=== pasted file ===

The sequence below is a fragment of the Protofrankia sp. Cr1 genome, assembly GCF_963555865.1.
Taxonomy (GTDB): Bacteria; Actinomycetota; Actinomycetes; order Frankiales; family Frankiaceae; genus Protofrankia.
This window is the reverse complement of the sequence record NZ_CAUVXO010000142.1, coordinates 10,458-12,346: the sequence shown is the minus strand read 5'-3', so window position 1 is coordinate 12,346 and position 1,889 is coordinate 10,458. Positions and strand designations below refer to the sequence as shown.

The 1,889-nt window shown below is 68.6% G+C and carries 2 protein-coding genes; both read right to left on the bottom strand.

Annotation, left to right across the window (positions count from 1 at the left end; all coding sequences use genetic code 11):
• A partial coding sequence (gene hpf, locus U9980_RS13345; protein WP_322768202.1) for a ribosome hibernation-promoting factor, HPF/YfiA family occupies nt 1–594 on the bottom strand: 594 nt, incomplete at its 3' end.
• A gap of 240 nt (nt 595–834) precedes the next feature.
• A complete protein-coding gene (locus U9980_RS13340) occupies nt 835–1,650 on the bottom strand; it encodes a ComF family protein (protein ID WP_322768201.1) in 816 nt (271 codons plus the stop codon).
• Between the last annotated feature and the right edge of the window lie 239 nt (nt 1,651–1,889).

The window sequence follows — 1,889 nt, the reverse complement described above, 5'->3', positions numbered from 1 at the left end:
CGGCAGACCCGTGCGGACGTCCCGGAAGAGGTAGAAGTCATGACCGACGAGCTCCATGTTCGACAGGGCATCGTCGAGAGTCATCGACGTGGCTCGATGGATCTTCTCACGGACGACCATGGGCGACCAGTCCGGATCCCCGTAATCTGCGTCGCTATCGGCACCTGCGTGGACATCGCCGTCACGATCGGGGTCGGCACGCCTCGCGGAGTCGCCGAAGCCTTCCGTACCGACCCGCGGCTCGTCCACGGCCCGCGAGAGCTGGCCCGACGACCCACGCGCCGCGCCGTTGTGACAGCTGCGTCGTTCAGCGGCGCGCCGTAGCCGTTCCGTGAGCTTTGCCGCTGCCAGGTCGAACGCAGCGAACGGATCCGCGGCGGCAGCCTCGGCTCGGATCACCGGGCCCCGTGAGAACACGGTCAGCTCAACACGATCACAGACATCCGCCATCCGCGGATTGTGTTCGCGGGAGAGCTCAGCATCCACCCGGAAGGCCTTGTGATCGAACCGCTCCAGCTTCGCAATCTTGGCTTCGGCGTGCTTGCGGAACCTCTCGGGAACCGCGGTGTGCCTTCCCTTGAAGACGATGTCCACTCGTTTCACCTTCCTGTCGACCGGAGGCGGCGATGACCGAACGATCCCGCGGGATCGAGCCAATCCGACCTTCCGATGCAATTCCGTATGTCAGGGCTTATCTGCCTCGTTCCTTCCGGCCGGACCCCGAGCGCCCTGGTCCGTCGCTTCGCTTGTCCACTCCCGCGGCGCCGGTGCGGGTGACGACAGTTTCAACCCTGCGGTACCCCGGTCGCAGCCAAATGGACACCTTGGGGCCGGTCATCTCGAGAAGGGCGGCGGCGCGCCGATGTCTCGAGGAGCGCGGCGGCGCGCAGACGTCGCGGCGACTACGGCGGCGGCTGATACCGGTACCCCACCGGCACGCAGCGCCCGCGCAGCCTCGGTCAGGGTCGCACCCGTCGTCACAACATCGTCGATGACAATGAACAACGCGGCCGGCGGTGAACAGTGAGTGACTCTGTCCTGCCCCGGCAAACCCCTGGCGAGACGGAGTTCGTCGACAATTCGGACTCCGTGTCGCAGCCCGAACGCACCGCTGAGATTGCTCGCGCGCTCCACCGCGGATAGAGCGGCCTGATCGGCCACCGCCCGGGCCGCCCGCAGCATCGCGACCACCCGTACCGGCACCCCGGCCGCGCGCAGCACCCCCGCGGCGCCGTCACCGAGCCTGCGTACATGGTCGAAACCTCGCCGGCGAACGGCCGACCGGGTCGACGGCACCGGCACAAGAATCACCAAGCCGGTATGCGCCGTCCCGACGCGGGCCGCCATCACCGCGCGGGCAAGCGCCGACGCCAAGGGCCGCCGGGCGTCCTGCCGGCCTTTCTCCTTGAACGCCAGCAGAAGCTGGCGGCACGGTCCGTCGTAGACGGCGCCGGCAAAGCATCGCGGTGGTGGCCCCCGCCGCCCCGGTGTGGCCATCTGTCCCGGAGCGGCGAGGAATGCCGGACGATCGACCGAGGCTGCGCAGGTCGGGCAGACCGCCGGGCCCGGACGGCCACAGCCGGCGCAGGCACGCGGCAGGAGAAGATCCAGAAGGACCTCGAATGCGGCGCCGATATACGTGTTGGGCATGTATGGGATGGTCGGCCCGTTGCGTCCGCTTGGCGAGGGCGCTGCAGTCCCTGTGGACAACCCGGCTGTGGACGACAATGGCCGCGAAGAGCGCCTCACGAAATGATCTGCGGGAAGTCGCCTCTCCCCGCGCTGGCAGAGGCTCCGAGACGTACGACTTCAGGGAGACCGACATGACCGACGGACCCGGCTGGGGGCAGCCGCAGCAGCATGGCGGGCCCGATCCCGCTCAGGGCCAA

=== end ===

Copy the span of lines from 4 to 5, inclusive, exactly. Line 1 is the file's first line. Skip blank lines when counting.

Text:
The 1,889-nt window shown below is 68.6% G+C and carries 2 protein-coding genes; both read right to left on the bottom strand.

Annotation, left to right across the window (positions count from 1 at the left end; all coding sequences use genetic code 11):